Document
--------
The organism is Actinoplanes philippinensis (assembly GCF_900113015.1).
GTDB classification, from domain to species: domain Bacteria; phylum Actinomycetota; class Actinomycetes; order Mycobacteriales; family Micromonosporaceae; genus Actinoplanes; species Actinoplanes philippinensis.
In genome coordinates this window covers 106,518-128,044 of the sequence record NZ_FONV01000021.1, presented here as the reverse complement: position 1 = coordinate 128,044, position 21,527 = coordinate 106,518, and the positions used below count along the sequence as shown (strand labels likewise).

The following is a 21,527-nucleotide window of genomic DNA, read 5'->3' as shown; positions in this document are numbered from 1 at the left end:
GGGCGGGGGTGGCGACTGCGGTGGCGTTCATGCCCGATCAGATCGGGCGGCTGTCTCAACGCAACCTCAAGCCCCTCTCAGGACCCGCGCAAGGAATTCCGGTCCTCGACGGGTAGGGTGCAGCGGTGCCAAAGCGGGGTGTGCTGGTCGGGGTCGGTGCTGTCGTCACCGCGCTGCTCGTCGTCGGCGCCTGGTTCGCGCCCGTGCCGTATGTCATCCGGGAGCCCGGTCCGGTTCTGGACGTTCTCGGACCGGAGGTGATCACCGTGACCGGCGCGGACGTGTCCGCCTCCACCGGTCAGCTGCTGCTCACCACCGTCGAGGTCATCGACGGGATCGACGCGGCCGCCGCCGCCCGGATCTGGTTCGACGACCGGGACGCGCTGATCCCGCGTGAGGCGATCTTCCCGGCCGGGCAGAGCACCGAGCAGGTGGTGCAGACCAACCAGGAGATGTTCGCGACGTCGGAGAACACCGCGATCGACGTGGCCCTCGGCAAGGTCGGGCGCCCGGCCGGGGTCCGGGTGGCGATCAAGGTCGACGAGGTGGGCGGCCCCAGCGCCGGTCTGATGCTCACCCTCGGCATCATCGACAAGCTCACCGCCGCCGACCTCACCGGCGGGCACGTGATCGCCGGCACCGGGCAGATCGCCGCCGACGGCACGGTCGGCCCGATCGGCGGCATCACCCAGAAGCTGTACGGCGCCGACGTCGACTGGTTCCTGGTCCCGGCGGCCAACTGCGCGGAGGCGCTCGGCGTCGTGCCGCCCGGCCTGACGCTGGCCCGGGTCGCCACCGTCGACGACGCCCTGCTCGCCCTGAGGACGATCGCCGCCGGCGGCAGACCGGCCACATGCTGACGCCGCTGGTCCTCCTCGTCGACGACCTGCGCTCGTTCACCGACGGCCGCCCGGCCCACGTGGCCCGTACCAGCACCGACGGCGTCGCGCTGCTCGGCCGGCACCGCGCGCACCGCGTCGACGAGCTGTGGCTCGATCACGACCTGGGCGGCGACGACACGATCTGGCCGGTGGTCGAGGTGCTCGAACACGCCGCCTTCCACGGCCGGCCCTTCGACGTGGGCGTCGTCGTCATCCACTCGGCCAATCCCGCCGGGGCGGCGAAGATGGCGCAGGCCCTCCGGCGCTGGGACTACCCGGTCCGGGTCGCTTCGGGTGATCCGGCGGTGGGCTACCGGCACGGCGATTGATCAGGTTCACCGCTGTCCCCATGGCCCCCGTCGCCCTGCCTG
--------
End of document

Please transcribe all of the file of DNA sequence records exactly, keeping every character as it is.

The organism is Actinoplanes philippinensis (assembly GCF_900113015.1).
GTDB classification, from domain to species: domain Bacteria; phylum Actinomycetota; class Actinomycetes; order Mycobacteriales; family Micromonosporaceae; genus Actinoplanes; species Actinoplanes philippinensis.
In genome coordinates this window covers 106,518-128,044 of the sequence record NZ_FONV01000021.1, presented here as the reverse complement: position 1 = coordinate 128,044, position 21,527 = coordinate 106,518, and the positions used below count along the sequence as shown (strand labels likewise).

The following is a 21,527-nucleotide window of genomic DNA, read 5'->3' as shown; positions in this document are numbered from 1 at the left end:
GGGCGGGGGTGGCGACTGCGGTGGCGTTCATGCCCGATCAGATCGGGCGGCTGTCTCAACGCAACCTCAAGCCCCTCTCAGGACCCGCGCAAGGAATTCCGGTCCTCGACGGGTAGGGTGCAGCGGTGCCAAAGCGGGGTGTGCTGGTCGGGGTCGGTGCTGTCGTCACCGCGCTGCTCGTCGTCGGCGCCTGGTTCGCGCCCGTGCCGTATGTCATCCGGGAGCCCGGTCCGGTTCTGGACGTTCTCGGACCGGAGGTGATCACCGTGACCGGCGCGGACGTGTCCGCCTCCACCGGTCAGCTGCTGCTCACCACCGTCGAGGTCATCGACGGGATCGACGCGGCCGCCGCCGCCCGGATCTGGTTCGACGACCGGGACGCGCTGATCCCGCGTGAGGCGATCTTCCCGGCCGGGCAGAGCACCGAGCAGGTGGTGCAGACCAACCAGGAGATGTTCGCGACGTCGGAGAACACCGCGATCGACGTGGCCCTCGGCAAGGTCGGGCGCCCGGCCGGGGTCCGGGTGGCGATCAAGGTCGACGAGGTGGGCGGCCCCAGCGCCGGTCTGATGCTCACCCTCGGCATCATCGACAAGCTCACCGCCGCCGACCTCACCGGCGGGCACGTGATCGCCGGCACCGGGCAGATCGCCGCCGACGGCACGGTCGGCCCGATCGGCGGCATCACCCAGAAGCTGTACGGCGCCGACGTCGACTGGTTCCTGGTCCCGGCGGCCAACTGCGCGGAGGCGCTCGGCGTCGTGCCGCCCGGCCTGACGCTGGCCCGGGTCGCCACCGTCGACGACGCCCTGCTCGCCCTGAGGACGATCGCCGCCGGCGGCAGACCGGCCACATGCTGACGCCGCTGGTCCTCCTCGTCGACGACCTGCGCTCGTTCACCGACGGCCGCCCGGCCCACGTGGCCCGTACCAGCACCGACGGCGTCGCGCTGCTCGGCCGGCACCGCGCGCACCGCGTCGACGAGCTGTGGCTCGATCACGACCTGGGCGGCGACGACACGATCTGGCCGGTGGTCGAGGTGCTCGAACACGCCGCCTTCCACGGCCGGCCCTTCGACGTGGGCGTCGTCGTCATCCACTCGGCCAATCCCGCCGGGGCGGCGAAGATGGCGCAGGCCCTCCGGCGCTGGGACTACCCGGTCCGGGTCGCTTCGGGTGATCCGGCGGTGGGCTACCGGCACGGCGATTGATCAGGTTCACCGCTGTCCCCATGGCCCCCGTCGCCCTGCCTG